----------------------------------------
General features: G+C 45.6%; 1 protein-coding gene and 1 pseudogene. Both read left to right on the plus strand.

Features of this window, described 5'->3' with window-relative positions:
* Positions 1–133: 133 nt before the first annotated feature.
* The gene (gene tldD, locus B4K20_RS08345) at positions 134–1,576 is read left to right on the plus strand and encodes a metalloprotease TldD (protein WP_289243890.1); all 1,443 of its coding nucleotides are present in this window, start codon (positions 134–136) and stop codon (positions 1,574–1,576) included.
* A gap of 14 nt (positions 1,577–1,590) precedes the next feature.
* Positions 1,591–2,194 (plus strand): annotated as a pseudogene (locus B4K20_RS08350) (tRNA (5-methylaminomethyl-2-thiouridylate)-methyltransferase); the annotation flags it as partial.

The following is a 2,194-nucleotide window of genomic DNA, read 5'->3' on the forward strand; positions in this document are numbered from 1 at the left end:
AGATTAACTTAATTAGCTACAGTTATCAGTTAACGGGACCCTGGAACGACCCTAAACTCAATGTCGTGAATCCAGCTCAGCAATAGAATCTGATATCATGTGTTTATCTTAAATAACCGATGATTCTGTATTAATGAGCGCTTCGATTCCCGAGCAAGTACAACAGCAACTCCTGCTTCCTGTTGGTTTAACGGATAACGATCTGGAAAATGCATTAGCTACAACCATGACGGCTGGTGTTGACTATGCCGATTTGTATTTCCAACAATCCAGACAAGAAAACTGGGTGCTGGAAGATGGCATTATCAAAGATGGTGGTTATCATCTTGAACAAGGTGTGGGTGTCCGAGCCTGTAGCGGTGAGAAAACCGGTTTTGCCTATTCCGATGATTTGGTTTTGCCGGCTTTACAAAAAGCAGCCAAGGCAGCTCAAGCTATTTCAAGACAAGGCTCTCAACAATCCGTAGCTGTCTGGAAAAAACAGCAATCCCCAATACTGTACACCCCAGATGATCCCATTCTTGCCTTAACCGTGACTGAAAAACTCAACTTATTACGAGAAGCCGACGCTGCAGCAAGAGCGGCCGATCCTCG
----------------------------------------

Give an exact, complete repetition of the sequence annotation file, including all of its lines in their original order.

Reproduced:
General features: G+C 45.6%; 1 protein-coding gene and 1 pseudogene. Both read left to right on the plus strand.

Features of this window, described 5'->3' with window-relative positions:
* Positions 1–133: 133 nt before the first annotated feature.
* The gene (gene tldD, locus B4K20_RS08345) at positions 134–1,576 is read left to right on the plus strand and encodes a metalloprotease TldD (protein WP_289243890.1); all 1,443 of its coding nucleotides are present in this window, start codon (positions 134–136) and stop codon (positions 1,574–1,576) included.
* A gap of 14 nt (positions 1,577–1,590) precedes the next feature.
* Positions 1,591–2,194 (plus strand): annotated as a pseudogene (locus B4K20_RS08350) (tRNA (5-methylaminomethyl-2-thiouridylate)-methyltransferase); the annotation flags it as partial.

The following is a 2,194-nucleotide window of genomic DNA, read 5'->3' on the forward strand; positions in this document are numbered from 1 at the left end:
AGATTAACTTAATTAGCTACAGTTATCAGTTAACGGGACCCTGGAACGACCCTAAACTCAATGTCGTGAATCCAGCTCAGCAATAGAATCTGATATCATGTGTTTATCTTAAATAACCGATGATTCTGTATTAATGAGCGCTTCGATTCCCGAGCAAGTACAACAGCAACTCCTGCTTCCTGTTGGTTTAACGGATAACGATCTGGAAAATGCATTAGCTACAACCATGACGGCTGGTGTTGACTATGCCGATTTGTATTTCCAACAATCCAGACAAGAAAACTGGGTGCTGGAAGATGGCATTATCAAAGATGGTGGTTATCATCTTGAACAAGGTGTGGGTGTCCGAGCCTGTAGCGGTGAGAAAACCGGTTTTGCCTATTCCGATGATTTGGTTTTGCCGGCTTTACAAAAAGCAGCCAAGGCAGCTCAAGCTATTTCAAGACAAGGCTCTCAACAATCCGTAGCTGTCTGGAAAAAACAGCAATCCCCAATACTGTACACCCCAGATGATCCCATTCTTGCCTTAACCGTGACTGAAAAACTCAACTTATTACGAGAAGCCGACGCTGCAGCAAGAGCGGCCGATCCTCG